|Third Specsavers Test, Trent Bridge (day one of five)|
|India 307-6 (87 overs): Kohli 97, Rahane 81, Woakes 3-75|
|England: Yet to bat|
India’s batsmen breathed life into their tour of England on day one of the third Test at Trent Bridge.
Virat Kohli made a superb 97 and Ajinkya Rahane 81 to help the visitors to 307-6 after England won the toss.
Chris Woakes’ three wickets had reduced them to 82-3, only for Kohli and Rahane to add 159 for the fourth wicket.
India were set to end the day in a very strong position, only for James Anderson to remove Hardik Pandya with the final delivery.
India’s quest will be to reach 400 on Sunday morning against a second new ball that is only seven overs old.
England, 2-0 up and aiming to seal a series victory, looked set to have their decision to field first vindicated as the ball moved around on a grassy surface.
But, Woakes aside, their pace bowlers did not carry a consistent threat until an improved Stuart Broad removed Rahane after tea.
Ben Stokes, returning to the side after being cleared of affray, was particularly ineffective, returning 0-54 from 15 overs.
As well as India competed in the thrilling first Test at Edgbaston, their capitulation in the second at Lord’s raised fears the remainder of the series would be one-sided.
Prior to this match, they had won only one of 11 Tests in England and passed 200 just once in their previous nine completed innings.
For the 45th consecutive Test, they tinkered with their team – including fit-again pace bowler Jasprit Bumrah, giving a debut to 20-year-old wicketkeeper Rishabh Pant and recalling opener Shikhar Dhawan.
Dhawan provided much-needed positivity at the top of the order and, after Kohli and Rahane dominated the middle of the day, Pant hit his second ball in Test cricket, delivered by leg-spinner Adil Rashid, for six.
England were not quite at their best and ended up spending a full day in the field for the first time in the series.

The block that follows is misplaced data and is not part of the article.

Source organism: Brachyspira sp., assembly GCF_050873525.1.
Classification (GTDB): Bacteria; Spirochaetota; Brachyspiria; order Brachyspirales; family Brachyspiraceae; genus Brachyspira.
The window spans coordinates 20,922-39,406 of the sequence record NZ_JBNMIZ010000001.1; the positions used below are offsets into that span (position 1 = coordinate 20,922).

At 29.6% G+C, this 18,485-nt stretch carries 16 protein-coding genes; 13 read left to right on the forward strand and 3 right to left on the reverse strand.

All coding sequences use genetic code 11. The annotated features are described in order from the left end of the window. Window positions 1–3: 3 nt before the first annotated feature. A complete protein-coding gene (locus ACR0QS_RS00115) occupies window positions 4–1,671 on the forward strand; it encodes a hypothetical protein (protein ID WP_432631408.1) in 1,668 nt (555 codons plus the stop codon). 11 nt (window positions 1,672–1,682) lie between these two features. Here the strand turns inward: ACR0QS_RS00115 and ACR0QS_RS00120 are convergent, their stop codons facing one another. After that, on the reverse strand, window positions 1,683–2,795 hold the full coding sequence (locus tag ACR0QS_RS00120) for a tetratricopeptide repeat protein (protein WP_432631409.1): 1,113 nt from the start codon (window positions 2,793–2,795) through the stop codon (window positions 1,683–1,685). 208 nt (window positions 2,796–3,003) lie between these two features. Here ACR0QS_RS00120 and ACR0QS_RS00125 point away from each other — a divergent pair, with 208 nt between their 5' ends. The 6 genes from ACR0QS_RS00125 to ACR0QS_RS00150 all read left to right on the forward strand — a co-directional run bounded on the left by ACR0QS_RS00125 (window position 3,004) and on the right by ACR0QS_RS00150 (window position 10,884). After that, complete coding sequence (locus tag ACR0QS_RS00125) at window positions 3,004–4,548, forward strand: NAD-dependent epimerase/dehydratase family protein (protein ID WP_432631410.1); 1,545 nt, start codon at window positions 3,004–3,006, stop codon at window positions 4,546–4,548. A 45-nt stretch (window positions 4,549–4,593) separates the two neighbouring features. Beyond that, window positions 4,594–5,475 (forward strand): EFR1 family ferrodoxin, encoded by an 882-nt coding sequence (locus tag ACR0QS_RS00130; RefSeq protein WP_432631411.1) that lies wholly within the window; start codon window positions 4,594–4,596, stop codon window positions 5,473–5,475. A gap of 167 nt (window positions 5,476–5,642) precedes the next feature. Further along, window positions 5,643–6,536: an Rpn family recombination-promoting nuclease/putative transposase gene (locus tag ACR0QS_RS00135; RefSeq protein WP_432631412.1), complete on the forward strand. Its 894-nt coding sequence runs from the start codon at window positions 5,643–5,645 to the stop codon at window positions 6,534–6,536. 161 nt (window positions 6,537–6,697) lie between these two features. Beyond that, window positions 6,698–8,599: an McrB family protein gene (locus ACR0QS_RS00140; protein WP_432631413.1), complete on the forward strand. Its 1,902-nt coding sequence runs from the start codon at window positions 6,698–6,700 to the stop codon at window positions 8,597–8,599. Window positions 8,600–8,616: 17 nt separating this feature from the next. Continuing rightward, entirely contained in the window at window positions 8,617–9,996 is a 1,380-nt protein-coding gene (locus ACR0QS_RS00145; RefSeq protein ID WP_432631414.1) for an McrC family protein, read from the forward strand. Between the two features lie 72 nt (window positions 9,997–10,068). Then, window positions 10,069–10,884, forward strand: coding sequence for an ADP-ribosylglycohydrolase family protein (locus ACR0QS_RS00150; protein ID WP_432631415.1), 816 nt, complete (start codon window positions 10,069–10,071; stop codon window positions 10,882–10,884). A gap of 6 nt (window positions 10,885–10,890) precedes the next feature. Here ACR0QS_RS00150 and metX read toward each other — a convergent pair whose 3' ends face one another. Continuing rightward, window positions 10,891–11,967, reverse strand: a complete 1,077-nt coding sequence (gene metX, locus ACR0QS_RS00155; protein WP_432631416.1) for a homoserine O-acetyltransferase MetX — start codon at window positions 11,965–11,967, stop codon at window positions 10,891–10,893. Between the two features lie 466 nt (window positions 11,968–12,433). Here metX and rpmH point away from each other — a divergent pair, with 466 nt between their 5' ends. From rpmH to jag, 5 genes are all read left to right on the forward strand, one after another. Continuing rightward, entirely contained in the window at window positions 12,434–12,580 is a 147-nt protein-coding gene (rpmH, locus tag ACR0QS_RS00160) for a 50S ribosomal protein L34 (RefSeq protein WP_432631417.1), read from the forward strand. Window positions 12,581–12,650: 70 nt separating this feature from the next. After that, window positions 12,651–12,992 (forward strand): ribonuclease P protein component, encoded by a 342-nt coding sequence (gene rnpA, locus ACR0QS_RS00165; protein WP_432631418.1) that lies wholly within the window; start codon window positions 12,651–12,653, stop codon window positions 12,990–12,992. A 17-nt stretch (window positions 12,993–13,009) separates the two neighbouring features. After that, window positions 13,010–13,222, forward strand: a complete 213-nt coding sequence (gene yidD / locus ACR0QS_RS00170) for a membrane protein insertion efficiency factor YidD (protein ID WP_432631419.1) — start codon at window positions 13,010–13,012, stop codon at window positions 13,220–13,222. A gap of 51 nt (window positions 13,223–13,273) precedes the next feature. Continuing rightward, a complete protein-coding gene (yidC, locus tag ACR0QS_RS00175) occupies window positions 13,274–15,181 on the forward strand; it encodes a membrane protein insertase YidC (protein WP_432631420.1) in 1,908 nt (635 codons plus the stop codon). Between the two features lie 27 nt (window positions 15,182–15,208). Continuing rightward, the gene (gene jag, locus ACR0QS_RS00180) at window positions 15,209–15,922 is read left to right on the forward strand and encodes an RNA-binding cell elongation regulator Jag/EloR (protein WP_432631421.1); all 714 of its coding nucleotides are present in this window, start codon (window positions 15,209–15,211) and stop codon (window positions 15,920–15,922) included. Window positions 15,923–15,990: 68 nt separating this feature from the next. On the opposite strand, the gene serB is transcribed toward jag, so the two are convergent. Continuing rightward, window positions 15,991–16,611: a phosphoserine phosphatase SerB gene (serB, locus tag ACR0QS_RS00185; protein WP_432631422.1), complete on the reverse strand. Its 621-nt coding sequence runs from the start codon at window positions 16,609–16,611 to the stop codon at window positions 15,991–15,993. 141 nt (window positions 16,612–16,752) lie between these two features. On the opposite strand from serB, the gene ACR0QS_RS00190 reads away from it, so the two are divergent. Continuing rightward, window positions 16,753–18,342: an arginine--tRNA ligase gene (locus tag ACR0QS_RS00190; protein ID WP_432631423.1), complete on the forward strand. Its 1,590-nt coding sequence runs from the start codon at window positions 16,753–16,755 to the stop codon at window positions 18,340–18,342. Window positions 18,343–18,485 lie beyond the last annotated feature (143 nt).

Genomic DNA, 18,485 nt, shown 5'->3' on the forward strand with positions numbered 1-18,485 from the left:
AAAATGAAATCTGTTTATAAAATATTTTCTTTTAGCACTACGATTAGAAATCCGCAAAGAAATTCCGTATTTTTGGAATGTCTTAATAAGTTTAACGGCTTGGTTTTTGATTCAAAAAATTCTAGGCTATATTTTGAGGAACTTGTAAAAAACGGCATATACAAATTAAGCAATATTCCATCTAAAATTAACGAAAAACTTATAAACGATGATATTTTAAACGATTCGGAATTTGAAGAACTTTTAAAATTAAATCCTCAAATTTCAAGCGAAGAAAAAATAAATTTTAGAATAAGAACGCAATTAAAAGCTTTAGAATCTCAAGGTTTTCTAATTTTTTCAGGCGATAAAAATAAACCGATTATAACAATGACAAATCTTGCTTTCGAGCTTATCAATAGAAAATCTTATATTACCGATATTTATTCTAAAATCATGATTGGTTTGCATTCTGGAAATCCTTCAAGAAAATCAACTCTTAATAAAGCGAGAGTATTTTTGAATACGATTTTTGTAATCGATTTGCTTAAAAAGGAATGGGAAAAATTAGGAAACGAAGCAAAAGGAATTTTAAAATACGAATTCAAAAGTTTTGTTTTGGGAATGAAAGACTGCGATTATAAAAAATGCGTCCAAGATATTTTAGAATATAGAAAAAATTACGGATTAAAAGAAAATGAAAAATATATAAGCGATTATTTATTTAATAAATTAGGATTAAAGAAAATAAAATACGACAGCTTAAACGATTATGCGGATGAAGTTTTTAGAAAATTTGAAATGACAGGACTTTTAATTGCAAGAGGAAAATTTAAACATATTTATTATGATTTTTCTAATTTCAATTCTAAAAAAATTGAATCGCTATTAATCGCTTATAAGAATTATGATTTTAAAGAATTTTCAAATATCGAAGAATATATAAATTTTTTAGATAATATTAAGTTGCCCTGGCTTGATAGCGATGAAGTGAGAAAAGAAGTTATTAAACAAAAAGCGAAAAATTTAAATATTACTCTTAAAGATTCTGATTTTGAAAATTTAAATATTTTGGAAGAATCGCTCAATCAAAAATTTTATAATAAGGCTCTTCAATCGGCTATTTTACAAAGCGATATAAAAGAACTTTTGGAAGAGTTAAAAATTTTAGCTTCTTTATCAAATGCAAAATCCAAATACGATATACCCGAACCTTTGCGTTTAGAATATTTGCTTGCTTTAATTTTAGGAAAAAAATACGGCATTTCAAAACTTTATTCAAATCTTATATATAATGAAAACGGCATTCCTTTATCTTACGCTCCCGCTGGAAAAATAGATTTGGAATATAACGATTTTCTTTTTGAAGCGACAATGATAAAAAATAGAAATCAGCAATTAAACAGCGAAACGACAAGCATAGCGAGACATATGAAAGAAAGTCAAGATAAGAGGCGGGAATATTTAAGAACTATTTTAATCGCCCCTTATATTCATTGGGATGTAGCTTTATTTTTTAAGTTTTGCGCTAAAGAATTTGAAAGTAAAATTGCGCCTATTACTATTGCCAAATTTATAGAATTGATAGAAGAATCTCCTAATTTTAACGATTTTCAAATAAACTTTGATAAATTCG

While that is damaging to their hopes of defeating the world number ones at the earliest possible opportunity, it is good for the spectacle of the remainder of this match and the two that follow.
Kohli leads again
Kohli averaged 60 in the first two Tests despite not one of his team-mates managing to post a single score in excess of 33.
While the India top order showed some improvement against the moving ball, the visitors were still in danger of capitulating when Kohli was joined by Rahane.
The skipper was circumspect at first, but moved into trademark cover drives, flicks to fine leg and punishment whenever Rashid dropped short.
At the other end, Rahane played purposeful cuts, a shot that almost proved his undoing when a leaping Anderson parried a very difficult chance at point when the right-hander was on 57.
Just as England’s frustration was beginning to peak, Rahane flashed an edge off Broad, with Alastair Cook somehow clinging on to a fantastic reaction catch at first slip, falling to his left to intercept the ball one-handed.
Kohli remained, seemingly certain for his second ton of the series, only to be tempted by Rashid into edging a drive to Stokes at slip.
Furious with himself, Kohli shouted his frustrations as he left the field to a standing ovation.
England below their best
England’s logic for bowling first was sound – the pitch had patches of furry grass, the early conditions were cloudy and they had a vulnerable batting line-up in their sights.
However, for as much as the ball nipped around, it was often too short or wide to threaten, with Dhawan proactively looking to score.
It took the introduction of Woakes, man of the match at Lord’s, to improve England’s morning.
His skidding length had Dhawan held at second slip, KL Rahul lbw and Cheteshwar Pujara inexplicably caught pulling on the stroke of lunch.
The hosts, though, were blunted in the afternoon, with Stokes and Rashid disappointing. Only Broad’s effort after tea, coupled with Cook’s stunning catch, began to drag England back into it.
If England thought Kohli’s exit would spark an India collapse, they were frustrated by Pant and Pandya, the latter dropped by Keaton Jennings at third slip after gloving Broad.
He had added only four more runs when he edged Anderson to second slip Jos Buttler for 18, giving England late cheer on a day that otherwise belonged to India.